Saturday, April 19, 2014

Obama Is Anti-Business? Hardly. Republicans Have A More Productive Economic Argument To Make: We Need Higher Wages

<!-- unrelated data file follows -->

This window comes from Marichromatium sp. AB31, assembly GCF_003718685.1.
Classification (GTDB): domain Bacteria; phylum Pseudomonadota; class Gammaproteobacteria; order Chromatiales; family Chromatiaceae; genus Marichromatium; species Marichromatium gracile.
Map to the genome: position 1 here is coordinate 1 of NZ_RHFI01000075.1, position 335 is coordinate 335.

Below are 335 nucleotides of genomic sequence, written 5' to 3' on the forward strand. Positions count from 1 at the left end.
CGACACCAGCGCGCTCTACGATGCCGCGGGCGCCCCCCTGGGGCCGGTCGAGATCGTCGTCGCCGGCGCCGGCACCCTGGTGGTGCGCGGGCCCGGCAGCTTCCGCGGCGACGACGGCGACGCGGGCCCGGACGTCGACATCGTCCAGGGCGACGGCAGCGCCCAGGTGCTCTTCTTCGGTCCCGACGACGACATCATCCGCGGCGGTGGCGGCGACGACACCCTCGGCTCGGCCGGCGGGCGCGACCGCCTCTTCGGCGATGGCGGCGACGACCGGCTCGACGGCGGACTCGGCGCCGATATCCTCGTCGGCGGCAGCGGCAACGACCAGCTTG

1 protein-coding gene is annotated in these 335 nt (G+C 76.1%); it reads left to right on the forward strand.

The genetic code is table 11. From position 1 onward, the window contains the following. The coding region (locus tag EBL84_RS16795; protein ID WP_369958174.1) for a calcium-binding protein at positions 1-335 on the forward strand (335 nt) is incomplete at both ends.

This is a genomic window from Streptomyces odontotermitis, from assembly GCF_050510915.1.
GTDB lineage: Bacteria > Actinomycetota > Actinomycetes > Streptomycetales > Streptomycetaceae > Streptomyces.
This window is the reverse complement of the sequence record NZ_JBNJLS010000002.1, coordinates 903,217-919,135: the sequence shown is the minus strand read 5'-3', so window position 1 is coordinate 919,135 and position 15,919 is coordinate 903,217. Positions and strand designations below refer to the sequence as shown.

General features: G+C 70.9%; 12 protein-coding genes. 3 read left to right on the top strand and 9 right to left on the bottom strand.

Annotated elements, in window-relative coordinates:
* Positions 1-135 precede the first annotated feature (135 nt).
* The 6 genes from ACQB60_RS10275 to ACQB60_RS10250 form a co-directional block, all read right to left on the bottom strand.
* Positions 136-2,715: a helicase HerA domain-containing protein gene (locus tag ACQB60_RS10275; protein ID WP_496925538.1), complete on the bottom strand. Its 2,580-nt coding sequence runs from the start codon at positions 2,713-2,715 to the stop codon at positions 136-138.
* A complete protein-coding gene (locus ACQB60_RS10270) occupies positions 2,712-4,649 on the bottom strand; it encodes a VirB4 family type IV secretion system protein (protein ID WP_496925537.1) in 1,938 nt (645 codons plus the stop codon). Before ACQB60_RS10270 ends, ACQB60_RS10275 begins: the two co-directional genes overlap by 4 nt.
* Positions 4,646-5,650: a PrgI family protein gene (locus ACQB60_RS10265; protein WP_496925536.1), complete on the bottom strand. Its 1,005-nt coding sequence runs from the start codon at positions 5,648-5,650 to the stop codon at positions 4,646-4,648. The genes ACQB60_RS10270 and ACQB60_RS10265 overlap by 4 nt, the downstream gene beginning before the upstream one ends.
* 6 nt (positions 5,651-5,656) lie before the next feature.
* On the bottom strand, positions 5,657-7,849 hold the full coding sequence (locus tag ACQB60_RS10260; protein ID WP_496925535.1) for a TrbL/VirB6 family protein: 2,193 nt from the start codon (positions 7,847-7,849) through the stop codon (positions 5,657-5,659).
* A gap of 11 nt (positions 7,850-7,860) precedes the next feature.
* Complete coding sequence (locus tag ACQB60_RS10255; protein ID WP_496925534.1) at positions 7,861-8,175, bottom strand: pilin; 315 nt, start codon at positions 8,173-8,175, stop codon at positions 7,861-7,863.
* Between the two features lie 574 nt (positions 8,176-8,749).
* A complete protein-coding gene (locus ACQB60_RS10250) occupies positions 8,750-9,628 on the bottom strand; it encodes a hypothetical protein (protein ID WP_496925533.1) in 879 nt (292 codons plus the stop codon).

We've heard it enough, already, Republicans, and it's getting old.  The hackneyed claim that President Obama is not merely anti-business but  the most anti-business Prez in a good long while just doesn't wash: Obama's is "the most anti-business administration since at least Jimmy Carter", per Mitch McConnell. And then there's this ridiculous overstatement: "Barack Obama is the most antibusiness president in a generation, perhaps American History," according to Dinesh D'Souza, the outspoken conservative who has been one of Obama's harshest critics. D'Souza spoke at last week's big Republican dinner in Rapid City to what I'm told was a warm reception.  I wasn't there, but have no doubt that he hammered on this theme during his presentation.  As a Republican I know it's basic GOP dogma coming into this election cycle and will more than likely be repeated ad infinitum at political rallies all over the country as the mid-terms draw near.